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Old 11th Apr 2020, 11:44 am   #95
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Default Re: Pilot U650

Thanks StationX & Turretslug, thats helpful. Should all grounds be routed to the same point - the centre tap of the transformer perhaps or are several ok? I have 8 currently.
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Old 11th Apr 2020, 1:23 pm   #96
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Default Re: Pilot U650

If the grounds are as original, even if they're not optimal (and some sets are far from the ideal as built) the set should be fine. As soon as you start modifying you need to understand exactly how any common mode ground return paths might affect things or you may just make things worse.
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Old 11th Apr 2020, 1:35 pm   #97
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If the grounds are as original, even if they're not optimal (and some sets are far from the ideal as built) the set should be fine. As soon as you start modifying you need to understand exactly how any common mode ground return paths might affect things or you may just make things worse.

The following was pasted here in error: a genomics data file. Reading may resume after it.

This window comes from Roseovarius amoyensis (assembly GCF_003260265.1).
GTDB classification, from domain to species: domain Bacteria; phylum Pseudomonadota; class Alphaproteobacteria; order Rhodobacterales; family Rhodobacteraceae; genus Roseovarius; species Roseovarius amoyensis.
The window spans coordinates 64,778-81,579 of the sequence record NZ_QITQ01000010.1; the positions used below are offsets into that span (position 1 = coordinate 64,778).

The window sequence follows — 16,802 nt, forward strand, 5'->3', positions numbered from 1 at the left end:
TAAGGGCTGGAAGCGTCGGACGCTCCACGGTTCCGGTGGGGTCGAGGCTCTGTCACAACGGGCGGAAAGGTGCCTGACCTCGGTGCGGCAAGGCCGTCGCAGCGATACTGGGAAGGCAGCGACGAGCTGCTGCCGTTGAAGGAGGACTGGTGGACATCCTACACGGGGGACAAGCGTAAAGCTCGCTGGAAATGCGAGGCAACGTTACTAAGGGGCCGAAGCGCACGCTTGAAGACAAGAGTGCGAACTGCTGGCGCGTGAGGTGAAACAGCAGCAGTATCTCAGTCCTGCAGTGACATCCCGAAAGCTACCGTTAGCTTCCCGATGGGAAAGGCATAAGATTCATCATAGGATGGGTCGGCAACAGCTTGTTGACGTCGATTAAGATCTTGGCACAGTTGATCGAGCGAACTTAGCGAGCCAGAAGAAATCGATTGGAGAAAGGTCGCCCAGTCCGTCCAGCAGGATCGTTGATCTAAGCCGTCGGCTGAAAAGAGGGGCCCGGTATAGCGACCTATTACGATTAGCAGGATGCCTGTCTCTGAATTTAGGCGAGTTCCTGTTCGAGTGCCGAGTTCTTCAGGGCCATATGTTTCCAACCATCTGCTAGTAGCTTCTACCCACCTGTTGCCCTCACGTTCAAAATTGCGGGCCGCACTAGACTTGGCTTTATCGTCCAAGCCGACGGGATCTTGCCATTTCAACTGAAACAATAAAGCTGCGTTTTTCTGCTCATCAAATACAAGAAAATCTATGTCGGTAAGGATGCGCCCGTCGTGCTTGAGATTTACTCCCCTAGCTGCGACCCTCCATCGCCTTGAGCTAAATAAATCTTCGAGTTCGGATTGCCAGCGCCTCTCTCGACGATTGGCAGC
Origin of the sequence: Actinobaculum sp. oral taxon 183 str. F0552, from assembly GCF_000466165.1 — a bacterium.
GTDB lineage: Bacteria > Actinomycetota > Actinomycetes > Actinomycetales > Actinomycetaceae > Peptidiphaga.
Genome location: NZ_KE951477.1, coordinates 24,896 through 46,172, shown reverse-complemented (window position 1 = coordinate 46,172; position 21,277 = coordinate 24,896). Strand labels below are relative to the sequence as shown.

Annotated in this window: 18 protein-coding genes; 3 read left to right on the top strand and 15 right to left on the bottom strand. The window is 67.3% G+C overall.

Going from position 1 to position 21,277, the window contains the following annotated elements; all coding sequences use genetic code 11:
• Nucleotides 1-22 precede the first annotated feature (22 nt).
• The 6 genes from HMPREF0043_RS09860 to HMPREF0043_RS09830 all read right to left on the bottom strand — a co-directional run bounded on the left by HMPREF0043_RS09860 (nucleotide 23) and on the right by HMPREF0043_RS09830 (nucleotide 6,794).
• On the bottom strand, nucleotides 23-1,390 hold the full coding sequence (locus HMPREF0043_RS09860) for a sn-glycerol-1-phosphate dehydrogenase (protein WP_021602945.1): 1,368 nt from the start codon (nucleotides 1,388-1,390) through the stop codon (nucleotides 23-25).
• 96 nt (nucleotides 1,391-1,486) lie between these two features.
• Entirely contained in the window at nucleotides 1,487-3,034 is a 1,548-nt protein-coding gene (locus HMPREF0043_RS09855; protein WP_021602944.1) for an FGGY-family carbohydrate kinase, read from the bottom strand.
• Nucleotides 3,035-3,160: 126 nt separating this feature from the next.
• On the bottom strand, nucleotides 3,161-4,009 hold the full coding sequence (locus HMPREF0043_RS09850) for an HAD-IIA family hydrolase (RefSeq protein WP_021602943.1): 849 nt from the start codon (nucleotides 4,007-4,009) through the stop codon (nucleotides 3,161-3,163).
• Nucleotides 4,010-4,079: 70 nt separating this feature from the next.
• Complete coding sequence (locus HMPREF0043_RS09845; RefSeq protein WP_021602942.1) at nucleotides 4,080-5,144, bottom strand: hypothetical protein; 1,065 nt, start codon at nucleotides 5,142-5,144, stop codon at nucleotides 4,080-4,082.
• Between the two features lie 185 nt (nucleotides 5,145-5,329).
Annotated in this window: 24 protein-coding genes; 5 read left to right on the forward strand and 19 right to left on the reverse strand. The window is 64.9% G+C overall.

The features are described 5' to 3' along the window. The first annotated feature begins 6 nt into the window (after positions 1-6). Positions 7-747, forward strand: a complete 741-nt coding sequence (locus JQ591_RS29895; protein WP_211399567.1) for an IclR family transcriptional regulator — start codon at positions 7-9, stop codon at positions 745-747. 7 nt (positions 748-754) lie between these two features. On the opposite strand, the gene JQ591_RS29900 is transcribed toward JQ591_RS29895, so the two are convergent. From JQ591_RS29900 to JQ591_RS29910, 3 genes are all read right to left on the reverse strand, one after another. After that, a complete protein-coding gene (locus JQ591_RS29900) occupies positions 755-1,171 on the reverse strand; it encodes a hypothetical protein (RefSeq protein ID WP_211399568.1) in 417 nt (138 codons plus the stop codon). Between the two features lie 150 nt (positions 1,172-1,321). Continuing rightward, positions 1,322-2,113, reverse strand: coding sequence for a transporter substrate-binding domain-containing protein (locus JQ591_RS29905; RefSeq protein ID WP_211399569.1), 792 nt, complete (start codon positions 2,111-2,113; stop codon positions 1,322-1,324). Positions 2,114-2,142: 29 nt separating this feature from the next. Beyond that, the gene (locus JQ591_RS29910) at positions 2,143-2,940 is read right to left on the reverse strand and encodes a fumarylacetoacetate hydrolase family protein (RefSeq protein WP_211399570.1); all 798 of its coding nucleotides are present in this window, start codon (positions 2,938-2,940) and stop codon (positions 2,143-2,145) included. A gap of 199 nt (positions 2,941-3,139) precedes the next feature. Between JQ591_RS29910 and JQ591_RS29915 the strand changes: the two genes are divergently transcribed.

Thanks Chris - its difficult to tell how it was originally but will leave as is for now.
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Old 12th Apr 2020, 10:34 am   #98
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Default Re: Pilot U650

I regard a circuit diagram as being as being akin to the "map" of the London Underground. It's designed to be easy to understand, but bears no resemblance to the geographical layout.

It's possible that the heater rail has been grounded at a point remote from the mains transformer. A quick resistance check would show whether it's grounded or not.
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Old 12th Apr 2020, 11:23 am   #99
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Thanks Graham, resistance confirmed not grounded - but it is now between pin 6 on V2 to chassis about 30mm away which was the simplest way to do it.
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Old 12th Apr 2020, 12:33 pm   #100
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A resistance check is a wise move- you wouldn't want to connect one side of the heater supply to chassis and then find that the other side was also connected after all, say by an inconspicuous wire link hidden under other things. Heater windings can supply a lot of current and might not necessarily blow a fuse very quickly.

Making the heater supply-to-chassis connection adjacent to V2 sounds like a good way to ensure that the local oscillator signal is less likely to leak along the heater chain to other parts of the circuit- the sort of thing that can cause whistles or spurious responses. Even in the mid-'30s, a lot had already been learnt about how to make radios work well, and it's often interesting to take note of what was done back then and take it on board.